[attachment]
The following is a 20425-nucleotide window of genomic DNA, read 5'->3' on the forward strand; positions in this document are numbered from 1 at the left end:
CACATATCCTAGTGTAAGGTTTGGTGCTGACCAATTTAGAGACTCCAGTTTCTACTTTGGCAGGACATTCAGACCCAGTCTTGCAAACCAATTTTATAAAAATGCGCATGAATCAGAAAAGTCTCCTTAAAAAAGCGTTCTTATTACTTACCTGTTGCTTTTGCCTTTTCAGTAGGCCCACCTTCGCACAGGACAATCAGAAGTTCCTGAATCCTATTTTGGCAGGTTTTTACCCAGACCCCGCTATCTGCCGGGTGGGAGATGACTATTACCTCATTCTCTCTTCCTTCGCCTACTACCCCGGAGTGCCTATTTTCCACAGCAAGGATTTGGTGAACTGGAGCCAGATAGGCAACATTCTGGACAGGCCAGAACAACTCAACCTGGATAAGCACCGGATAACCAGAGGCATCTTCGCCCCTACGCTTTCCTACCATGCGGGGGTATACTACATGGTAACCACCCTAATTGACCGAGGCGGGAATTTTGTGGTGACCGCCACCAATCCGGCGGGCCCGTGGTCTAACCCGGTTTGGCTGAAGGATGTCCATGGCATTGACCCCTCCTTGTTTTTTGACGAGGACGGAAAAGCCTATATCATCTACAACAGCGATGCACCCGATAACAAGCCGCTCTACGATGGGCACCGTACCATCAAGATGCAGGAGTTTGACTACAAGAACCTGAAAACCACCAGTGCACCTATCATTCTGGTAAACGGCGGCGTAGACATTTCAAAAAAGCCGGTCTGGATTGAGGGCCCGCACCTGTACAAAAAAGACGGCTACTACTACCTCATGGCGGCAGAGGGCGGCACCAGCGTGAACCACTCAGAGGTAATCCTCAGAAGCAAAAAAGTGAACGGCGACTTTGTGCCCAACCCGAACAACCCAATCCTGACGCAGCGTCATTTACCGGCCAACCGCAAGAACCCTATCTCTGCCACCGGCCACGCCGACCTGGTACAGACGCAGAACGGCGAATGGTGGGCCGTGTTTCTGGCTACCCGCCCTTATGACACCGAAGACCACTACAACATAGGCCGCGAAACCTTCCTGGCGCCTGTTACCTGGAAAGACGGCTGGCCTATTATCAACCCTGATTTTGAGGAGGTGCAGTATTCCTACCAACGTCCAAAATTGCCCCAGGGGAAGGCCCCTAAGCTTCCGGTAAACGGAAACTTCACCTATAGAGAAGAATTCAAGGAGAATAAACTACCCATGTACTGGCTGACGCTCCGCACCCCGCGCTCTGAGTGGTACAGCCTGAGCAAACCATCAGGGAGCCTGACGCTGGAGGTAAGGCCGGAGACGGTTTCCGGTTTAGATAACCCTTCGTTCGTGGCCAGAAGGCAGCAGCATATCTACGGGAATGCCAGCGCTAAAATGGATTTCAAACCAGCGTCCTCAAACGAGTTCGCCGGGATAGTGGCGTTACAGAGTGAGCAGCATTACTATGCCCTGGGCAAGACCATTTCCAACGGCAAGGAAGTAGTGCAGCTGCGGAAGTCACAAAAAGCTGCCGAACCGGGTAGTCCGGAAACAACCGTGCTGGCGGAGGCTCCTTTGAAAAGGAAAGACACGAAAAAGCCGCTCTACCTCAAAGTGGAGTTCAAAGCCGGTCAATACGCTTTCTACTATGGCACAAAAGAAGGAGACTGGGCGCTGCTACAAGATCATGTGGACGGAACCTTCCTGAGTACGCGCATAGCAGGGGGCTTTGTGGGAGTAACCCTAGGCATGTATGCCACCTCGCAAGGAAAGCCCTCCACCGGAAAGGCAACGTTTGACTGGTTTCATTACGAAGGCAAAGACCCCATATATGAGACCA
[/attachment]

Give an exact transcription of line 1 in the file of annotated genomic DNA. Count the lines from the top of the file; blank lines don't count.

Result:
The following is a 20425-nucleotide window of genomic DNA, read 5'->3' on the forward strand; positions in this document are numbered from 1 at the left end: